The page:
Mar 25, 2009

The Riots of Passage

"First they ignore you, then they laugh at you, then they fight you, then you win."
- Mahatma Gandhi

An error does not become truth by reason of multiplied propagation, nor does truth become error because nobody sees it.

At the outset it is important to underline the fact that most riots in India have refused to fit into any conceivable definition of 'communal' abhorrence. Most such incidents have been a completely one-sided and meticulously targeted carnage of innocent lives, something much closer to a pogrom or an ethnic cleansing. Moreover, the selective violence perpetrated in each such case has been done with remarkable precision. This has more often than not suggested assiduous planning and seamless collation of information over a protracted period, which is in stark contrast to the usually spontaneous mob frenzy that is characteristic of a communal riot. It also clearly indicates collusion and not merely the indulgence of the state machinery and the ruling political establishment. Such condemnable acts of genocide would always point to a trigger, but that trigger could have been just anything; any seemingly provocative act on the part of any individual or group, possibly trivial or even irrelevant, would have led to similar consequences.

When a mob murders and rapes with nonchalance and reckless abandon, it does not require any provocation or solicit any justification. Deadly ethnic riots are characterized by lucid madness - a confluence of sadism, euphoria and bestial slaughter steeped in elements of prudence and foresight. Such riots usually induce an orgy of killing that is punctuated by interludes of detached planning. They are conflagarated by an amalgamation of hypervigilance and circumspection. The rioters imagine themselves to be engaged in heroic acts of self-defense against real or imagined threats that are grossly magnified, often overestimating the dangers they face and misperceiving the intentions and actions of their target group.

The pervasive emotions typical to such events are anxiety and hatred - emotions that cannot be fully explained by any rational analysis. Crowds participating in ethnic riots tend to engage in a great deal of faulty reasoning, and in the magnification of the danger faced by the group they represent. Before the actual riot occurs, there are often false rumours of aggression, usually of events that have not occurred at all or are not in the form that the rumour depicts them as having taken. Often these false rumors describe events that are exactly the sort of event that is about to be undertaken by the rioting mob itself.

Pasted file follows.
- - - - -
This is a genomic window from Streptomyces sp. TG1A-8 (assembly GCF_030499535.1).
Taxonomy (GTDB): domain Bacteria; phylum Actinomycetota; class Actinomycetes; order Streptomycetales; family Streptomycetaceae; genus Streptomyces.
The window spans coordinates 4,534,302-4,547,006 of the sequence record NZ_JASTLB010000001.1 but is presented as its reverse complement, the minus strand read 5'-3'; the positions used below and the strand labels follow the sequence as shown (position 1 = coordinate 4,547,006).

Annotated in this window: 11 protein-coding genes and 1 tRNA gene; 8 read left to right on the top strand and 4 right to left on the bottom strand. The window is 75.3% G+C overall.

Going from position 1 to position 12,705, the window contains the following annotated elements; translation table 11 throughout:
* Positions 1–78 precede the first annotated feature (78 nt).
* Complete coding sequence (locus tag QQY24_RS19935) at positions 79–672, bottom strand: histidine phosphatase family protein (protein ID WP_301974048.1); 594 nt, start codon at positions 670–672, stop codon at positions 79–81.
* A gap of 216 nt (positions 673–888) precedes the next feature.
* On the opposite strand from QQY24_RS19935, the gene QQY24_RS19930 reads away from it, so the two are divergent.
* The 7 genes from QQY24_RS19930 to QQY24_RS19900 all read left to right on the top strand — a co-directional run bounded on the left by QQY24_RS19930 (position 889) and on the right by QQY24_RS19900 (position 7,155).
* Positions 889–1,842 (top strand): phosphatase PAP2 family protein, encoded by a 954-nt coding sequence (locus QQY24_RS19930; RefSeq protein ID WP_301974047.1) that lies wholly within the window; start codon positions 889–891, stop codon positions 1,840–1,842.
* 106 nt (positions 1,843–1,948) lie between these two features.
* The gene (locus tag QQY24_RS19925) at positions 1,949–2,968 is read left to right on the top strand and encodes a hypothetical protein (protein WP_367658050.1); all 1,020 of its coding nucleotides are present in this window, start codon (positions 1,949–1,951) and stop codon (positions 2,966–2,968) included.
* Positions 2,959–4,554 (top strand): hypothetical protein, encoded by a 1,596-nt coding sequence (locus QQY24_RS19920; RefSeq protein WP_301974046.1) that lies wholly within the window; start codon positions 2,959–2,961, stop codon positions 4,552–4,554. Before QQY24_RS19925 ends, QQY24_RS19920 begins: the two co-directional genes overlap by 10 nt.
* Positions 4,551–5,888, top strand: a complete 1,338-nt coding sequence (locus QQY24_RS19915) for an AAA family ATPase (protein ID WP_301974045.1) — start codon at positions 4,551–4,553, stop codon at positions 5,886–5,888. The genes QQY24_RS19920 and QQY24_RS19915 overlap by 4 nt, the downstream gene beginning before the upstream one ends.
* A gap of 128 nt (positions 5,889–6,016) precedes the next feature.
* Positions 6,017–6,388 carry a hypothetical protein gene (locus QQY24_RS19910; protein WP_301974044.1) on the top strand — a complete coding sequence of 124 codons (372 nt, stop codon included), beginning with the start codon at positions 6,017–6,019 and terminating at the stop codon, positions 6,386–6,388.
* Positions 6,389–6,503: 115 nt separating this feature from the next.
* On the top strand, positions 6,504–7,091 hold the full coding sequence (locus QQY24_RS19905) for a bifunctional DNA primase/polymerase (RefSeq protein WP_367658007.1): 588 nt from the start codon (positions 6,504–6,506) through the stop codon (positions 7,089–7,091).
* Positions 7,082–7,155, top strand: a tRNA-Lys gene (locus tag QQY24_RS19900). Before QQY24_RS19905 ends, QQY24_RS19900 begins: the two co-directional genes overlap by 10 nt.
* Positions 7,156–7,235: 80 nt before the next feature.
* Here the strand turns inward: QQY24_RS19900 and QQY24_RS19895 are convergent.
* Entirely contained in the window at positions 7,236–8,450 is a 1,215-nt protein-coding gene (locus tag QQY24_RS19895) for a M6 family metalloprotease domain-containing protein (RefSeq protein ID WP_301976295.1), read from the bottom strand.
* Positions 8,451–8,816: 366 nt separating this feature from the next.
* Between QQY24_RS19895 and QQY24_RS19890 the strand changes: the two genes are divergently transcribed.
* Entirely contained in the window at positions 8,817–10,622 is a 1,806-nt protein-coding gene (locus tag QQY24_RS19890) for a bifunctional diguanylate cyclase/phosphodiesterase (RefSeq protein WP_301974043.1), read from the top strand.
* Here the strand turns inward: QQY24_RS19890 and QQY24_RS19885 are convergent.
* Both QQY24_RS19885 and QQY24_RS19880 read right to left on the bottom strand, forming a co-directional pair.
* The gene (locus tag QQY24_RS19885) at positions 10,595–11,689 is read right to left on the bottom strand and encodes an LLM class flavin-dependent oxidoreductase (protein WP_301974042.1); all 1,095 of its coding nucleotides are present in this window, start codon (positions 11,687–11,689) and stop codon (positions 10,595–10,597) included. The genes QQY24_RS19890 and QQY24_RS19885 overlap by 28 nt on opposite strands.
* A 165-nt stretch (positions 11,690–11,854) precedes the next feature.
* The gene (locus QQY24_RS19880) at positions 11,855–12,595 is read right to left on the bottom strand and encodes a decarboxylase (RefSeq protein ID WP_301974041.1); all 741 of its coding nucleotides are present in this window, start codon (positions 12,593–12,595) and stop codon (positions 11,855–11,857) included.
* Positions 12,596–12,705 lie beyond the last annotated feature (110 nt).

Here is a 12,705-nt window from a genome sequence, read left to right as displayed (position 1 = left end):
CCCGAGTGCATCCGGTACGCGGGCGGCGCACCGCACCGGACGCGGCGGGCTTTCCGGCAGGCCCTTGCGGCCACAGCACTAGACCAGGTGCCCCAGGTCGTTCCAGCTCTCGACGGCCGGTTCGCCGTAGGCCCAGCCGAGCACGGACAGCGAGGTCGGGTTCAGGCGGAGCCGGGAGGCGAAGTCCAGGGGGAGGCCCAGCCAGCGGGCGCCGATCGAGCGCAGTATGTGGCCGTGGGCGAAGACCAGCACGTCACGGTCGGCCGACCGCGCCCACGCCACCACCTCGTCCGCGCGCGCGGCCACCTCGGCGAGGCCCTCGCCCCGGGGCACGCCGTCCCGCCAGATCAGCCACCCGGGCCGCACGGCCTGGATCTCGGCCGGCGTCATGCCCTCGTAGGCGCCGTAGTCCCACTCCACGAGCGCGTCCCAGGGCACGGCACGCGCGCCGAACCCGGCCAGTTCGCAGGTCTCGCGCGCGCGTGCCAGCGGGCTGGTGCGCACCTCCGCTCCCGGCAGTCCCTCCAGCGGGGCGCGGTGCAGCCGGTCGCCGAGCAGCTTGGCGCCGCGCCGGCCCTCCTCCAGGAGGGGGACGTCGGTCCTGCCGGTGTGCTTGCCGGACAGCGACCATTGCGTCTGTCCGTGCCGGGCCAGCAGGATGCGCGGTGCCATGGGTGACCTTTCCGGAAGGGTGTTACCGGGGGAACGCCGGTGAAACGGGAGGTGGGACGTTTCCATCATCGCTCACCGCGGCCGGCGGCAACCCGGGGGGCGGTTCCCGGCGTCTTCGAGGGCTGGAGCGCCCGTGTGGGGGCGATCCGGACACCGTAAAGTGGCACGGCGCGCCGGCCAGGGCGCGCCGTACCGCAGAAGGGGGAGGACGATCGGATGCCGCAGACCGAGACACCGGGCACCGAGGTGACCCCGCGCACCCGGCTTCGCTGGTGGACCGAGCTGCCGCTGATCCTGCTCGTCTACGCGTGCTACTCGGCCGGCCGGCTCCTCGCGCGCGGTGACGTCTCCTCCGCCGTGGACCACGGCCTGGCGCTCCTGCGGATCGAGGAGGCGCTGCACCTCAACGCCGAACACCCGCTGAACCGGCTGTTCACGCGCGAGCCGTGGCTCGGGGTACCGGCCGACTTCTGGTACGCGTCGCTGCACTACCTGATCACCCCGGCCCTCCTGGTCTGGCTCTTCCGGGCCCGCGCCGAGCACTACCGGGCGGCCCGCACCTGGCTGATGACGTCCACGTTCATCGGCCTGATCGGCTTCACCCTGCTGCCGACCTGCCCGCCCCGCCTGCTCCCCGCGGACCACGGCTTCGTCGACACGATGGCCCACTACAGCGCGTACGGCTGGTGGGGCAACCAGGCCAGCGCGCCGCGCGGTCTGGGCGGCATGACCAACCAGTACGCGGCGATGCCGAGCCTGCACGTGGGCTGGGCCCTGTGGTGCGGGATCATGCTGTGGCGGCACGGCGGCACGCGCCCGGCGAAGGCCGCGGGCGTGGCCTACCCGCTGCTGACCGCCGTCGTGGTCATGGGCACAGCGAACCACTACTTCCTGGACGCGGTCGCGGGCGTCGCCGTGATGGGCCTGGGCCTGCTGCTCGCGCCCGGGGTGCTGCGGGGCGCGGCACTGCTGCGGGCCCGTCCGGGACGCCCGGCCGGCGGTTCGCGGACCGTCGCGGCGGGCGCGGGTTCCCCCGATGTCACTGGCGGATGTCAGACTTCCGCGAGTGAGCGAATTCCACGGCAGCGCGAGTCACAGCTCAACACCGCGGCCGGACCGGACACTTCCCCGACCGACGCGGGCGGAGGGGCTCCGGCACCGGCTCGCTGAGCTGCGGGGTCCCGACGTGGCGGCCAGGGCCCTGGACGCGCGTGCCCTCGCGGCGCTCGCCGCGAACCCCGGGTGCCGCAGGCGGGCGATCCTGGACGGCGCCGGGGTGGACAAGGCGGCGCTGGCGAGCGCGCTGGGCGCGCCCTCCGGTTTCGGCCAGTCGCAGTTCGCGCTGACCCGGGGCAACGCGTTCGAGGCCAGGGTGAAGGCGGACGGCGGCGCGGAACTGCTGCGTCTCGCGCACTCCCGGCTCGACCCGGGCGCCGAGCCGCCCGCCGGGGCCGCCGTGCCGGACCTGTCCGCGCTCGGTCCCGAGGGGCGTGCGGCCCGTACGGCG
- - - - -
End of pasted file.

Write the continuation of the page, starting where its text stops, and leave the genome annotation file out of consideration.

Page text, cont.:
Individuals participating in violence indulge in angry, but pleasurable, violence - often experiencing a cathartic effect of their aggression. The mob takes pleasure in over-doing violence. It often trades off the possibility of killing a larger number of persons for the more certain pleasure of killing a smaller number using the slower techniques of torture and mutilation. When conventional norms are inoperative, sadists become models for emulation and respect in ways that they are not in ordinary times. How else can a mob that slits the stomach of a seven-month pregnant woman, pulls out the foetus and smashes it to the ground, be explained by any shred of reason or sanity?

Anger can grow over time, be stored, redirected, and then released all at once. The memory of prior events can be unleashed by a current event to enhance the level of anger. Rioters connect today’s provocative action by a hated ethnic group to yesterday’s. In severely divided societies, there is plenty of accumulated anger, and the riot is one gateway for its release. Because such violence is born of hatred, it always aims to degrade and destroy rather than merely rebel or punish.

An expansive study of the history of communal riots in independent India would reveal startling truths that tear at the very foundations of our belief and render false our memories of a lifetime. Riots in India are not a national phenomenon; they are highly localized. In a country that remains mainly rural, religious violence is a chiefly urban problem. The countryside accounts for merely under 4% of all riot-related deaths. Moreover, riots are largely concentrated in 4 of India’s 28 states. On a per capita basis, the worst states are Gujarat, Maharashtra and Bihar.